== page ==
Mitt Romney is planning to forgo the Iowa straw poll — a political tradition that is often seen as an early barometer of a candidate’s organizational strength — as he continues to downplay his chances in a state that was seen as vital to his campaign four years ago.
“Our campaign has made the decision to not participate in any straw polls, whether it’s in Florida, Iowa, Michigan, or someplace else,’’ campaign manager Matt Rhoades said last night in a statement.
The decision continues an approach Romney has taken to limit his early activity in the presidential nominating contest, while also carefully managing his political expectations.
Romney spent lavishly to win the straw poll four years ago, only to raise expectations to a level he wasn’t able to match. He later lost the Iowa caucuses to Mike Huckabee, the former governor of Arkansas.
Although Romney will not participate in the mid-August straw poll, he is still likely to compete in the Iowa caucuses next February. But his decision to opt out of the straw poll — a process held dear by Iowa Republicans and one that helps raise significant funds for the state party — could damage his chances by irking the party faithful.
It also goes against comments that Romney himself made during his last campaign, when he was trying to goad other GOP hopefuls to spend more time in Iowa.
“If you’re going to participate in the Iowa process, then you better get in the straw poll,’’ he said at the time. “If you don’t think you can participate and win in Iowa in August, how are you going to win in November of ’08?’’
Former Minnesota governor Tim Pawlenty’s campaign seized on the news yesterday, and implied that Romney was unwilling to face voters.
In a statement, Matt Whitaker, chairman of Pawlenty’s Iowa steering committee, said: “The Ames straw poll is a great gathering of conservatives, and Governor Pawlenty’s solid record will be well received there.’’
But without Romney competing in the straw polls, the meaning may diminish for the winners. Florida Republicans are also planning to hold a straw poll in September that, without Romney, probably will be less significant.
Gulf is wide in budget talks between GOP, White House WASHINGTON — Vice President Joe Biden and GOP negotiators sparred over taxes yesterday in a private meeting that exposed their wide differences as the clock ticks on negotiations to let the government resume borrowing more than $100 billion a month to pay its bills.
Both sides hope to pass the measure well before an early August deadline to avoid a first-ever, market-rattling default on US obligations.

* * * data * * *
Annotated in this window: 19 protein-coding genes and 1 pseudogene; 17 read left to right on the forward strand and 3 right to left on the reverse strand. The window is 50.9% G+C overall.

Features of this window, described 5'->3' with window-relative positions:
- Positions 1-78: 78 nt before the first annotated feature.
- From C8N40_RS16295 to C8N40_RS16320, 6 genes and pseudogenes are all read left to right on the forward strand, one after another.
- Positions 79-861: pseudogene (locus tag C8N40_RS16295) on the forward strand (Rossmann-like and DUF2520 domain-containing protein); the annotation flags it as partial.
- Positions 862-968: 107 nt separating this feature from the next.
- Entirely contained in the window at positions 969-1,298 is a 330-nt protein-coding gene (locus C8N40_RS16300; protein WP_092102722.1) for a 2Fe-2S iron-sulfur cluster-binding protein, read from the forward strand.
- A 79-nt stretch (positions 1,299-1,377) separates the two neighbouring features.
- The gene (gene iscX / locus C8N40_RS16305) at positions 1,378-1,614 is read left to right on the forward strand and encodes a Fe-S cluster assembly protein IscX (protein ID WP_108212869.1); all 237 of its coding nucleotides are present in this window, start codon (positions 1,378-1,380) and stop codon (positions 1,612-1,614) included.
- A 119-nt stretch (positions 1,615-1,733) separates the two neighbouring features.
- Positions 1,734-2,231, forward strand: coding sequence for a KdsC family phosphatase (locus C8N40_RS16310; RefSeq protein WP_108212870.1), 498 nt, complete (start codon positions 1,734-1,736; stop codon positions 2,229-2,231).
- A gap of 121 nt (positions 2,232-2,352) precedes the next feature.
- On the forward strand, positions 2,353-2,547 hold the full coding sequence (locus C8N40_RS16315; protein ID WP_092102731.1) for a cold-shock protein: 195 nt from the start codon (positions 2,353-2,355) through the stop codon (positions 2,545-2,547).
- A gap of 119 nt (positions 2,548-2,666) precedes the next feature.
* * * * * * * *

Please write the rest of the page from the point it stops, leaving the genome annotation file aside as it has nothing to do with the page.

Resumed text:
It was the sixth meeting between Biden and top lawmakers. With the talks moving slowly, they agreed to pick up the pace with three meetings next week.
In the two-hour meeting, Biden and Treasury Secretary Timothy Geithner made a pitch for more revenue. Republicans are resolutely opposed to anything that could be called a tax increase.
The White House push for revenues is noteworthy because Democrats will have to provide votes to get the final measure passed, with many House Republicans who are backed by the Tea Party movement likely to oppose any measure to increase the debt limit.
Counterterrorism chief tenders his resignation WASHINGTON — A former fighter pilot who was an important terrorism-fighting official in the Bush and Obama administrations is resigning after four years on the job, the White House said yesterday.
Michael Leiter, director of the National Counterterrorism Center, is credited with helping put in place major changes after a bomb plot against a Detroit-bound airliner was foiled in 2009. The attempted attack highlighted a failure among government agencies to share intelligence.
Leiter’s departure comes little more than a month after the killing of Al Qaeda leader Osama bin Laden in Pakistan, one of the top US counterterrorism goals. President Obama said Leiter had provided the national security team “an in-depth understanding of terrorist activities.’’
White House spokesman Jay Carney said Leiter’s departure was his own decision. Leiter also contributed to the White House’s forthcoming new changes in national counterterrorism strategy, which will outline what an administration official called “a broad, sustained, and integrated campaign against Al Qaeda.’’
The official said the strategy will help coordinate US counterterrorism efforts with those of its allies.